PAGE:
Now that the plateau in air temperatures has lasted for 15 years, everyone, even IPCC lead authors, can see the “90% certain” models were 98% wrong. So the IPCC now claims the heat went into the deep abyss, which they didn’t predict, can’t measure accurately, and, even by the best estimates we have, has not been anywhere near large enough to explain the missing energy.

They predicted the surface air temperature would increase, but it didn’t. (The 1990 IPCC predictions about temperatures were so wrong the trends have come in below their lowest possible estimate.) They predicted the oceans would warm more than twice as much as they actually have (as best as we can tell). They did not predict the air temperature would level out for 15 years, and the oceans would suddenly start producing “natural cooling”.

The oceans are a bit of a mystery black box

There are 1.4 billion cubic kilometers of ocean out there — it’s so big it hid a 650 km volcano until two weeks ago. Only two people have been to the bottom ever (correction, three men), and they [...]

Ocean temperatures – Is that warming statistically significant?

The oceans as measured by ARGO are warming, but that warming is not only far less than the models predicted, it is far less even than the instrument error.

The background of a crucial point

Everyone agrees: 90% of the energy in the Earth’s climate system is stored in the oceans. Rocks and sand don’t transmit the heat down, except at incredibly slow rates. The wil-o’-the-wisp-atmosphere hardly holds any energy. But water covers 70% of the surface, to an average depth of 3,700m, and it can store septillions of joules.

Climate models say the Earth’s energy balance is out of whack, and therefore 90% of the extra energy trapped by increasing greenhouse gases is stored in the ocean.  The oceans are warming (probably), but the extra energy found in the top 700m of the world’s oceans is not enough. The modelers argued the heat was hidden below, that from 700m-2,000m. Skeptics argue the missing energy was flung out to space. This is the big enchilada, and as far as measuring oceans goes, everything changed in 2003 when we finally got the ARGO system, and that’s why it’s worth a closer look now.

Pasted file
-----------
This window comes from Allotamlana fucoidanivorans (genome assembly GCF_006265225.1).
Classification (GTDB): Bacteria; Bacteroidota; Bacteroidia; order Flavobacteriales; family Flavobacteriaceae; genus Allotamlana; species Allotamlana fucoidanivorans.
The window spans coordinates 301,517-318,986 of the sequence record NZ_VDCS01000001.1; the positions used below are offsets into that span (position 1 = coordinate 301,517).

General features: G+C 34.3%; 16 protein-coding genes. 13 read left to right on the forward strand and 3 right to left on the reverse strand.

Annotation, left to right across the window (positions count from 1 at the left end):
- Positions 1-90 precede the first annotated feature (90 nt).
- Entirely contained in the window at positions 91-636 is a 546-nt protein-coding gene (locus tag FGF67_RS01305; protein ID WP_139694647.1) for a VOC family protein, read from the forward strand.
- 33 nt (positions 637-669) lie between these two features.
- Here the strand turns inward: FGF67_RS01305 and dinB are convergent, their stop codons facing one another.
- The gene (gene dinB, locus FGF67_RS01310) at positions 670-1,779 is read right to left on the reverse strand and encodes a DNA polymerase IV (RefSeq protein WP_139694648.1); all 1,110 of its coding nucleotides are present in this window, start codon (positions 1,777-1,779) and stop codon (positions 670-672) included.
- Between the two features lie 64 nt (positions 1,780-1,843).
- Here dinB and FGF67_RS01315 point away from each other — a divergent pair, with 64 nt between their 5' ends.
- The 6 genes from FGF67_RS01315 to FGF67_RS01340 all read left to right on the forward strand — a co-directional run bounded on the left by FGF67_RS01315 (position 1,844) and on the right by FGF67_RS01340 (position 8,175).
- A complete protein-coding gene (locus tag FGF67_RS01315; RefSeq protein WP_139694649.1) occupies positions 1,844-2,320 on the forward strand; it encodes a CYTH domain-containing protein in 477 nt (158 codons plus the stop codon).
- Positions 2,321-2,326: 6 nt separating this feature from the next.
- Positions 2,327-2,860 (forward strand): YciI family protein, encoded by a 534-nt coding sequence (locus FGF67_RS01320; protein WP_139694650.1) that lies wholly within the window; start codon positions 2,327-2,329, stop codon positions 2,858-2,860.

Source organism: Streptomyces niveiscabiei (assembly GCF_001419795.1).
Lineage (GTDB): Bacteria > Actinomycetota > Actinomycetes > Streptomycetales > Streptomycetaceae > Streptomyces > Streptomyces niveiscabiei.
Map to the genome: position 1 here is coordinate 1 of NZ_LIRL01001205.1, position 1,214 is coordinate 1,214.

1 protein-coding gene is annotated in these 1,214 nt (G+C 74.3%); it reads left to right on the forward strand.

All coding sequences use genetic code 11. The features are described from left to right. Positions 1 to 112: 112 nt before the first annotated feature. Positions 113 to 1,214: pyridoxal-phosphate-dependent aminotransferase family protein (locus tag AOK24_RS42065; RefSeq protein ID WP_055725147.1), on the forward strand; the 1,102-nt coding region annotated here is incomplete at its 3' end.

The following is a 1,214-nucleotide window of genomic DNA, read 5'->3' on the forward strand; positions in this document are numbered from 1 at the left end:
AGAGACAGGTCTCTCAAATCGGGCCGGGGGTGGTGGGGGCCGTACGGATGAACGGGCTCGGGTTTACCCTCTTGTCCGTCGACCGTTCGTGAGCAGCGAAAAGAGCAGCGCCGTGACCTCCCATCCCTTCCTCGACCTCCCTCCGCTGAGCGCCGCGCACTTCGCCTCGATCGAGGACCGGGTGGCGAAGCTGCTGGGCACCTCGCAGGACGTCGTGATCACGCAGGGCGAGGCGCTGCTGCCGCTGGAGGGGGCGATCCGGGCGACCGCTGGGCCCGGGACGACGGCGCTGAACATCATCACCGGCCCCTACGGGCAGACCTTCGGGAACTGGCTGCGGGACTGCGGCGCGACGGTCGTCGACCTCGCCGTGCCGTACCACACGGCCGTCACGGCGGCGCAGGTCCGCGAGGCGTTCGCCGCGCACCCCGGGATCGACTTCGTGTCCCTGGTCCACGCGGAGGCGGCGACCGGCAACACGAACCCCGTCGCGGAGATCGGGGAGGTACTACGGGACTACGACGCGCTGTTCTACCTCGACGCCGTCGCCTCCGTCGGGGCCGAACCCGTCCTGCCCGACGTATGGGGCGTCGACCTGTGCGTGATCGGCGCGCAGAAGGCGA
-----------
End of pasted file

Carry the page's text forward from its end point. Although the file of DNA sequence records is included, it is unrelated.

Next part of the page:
David points [...]

Ocean plankton suck up twice the carbon we thought they did

Hyperia | Credit Wikimedia

Despite the fuss about CO2 emissions, on a global scale no one is quite sure where a lot of it ends up. Those mystery “sinks” draw in a large proportion of CO2. Here’s a big sink that just got twice as big.

Science Daily  Mar. 17, 2013 — Models of carbon dioxide in the world’s oceans need to be revised, according to new work by UC Irvine and other scientists published online Sunday in Nature Geoscience. Trillions of plankton near the surface of warm waters are far more carbon-rich than has long been thought, they found. Global marine temperature fluctuations could mean that tiny Prochlorococcus and other microbes digest double the carbon previously calculated.

The trouble started when someone made an assumption.

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The Travesty of the Missing Heat — deep ocean or outer space?

(See the Hammer link below, for more information on this graphic).

If there is one topic that trumps all others in climate science, it’s ocean heat.

If there is a planetary imbalance in energy, and Earth is acquiring more heat than it’s losing, we ought to be able to find that heat. Energy can not be created nor destroyed. It has to be somewhere.

On this Water-Planet, virtually every scientist agrees that the vast bulk of the extra energy ought be stored in the water. The oceans cover 70% of the surface, and are 4km deep; water has a high heat capacity (meaning it can store a lot of energy), and, because water flows quickly (unlike rock), turbulence and mixing can take that heat energy away from the surface.

Every skeptic (and taxpayer) ought to know that since 2003 (when we started measuring oceans properly) the oceans have been cooling:  Douglass and Knox 2010.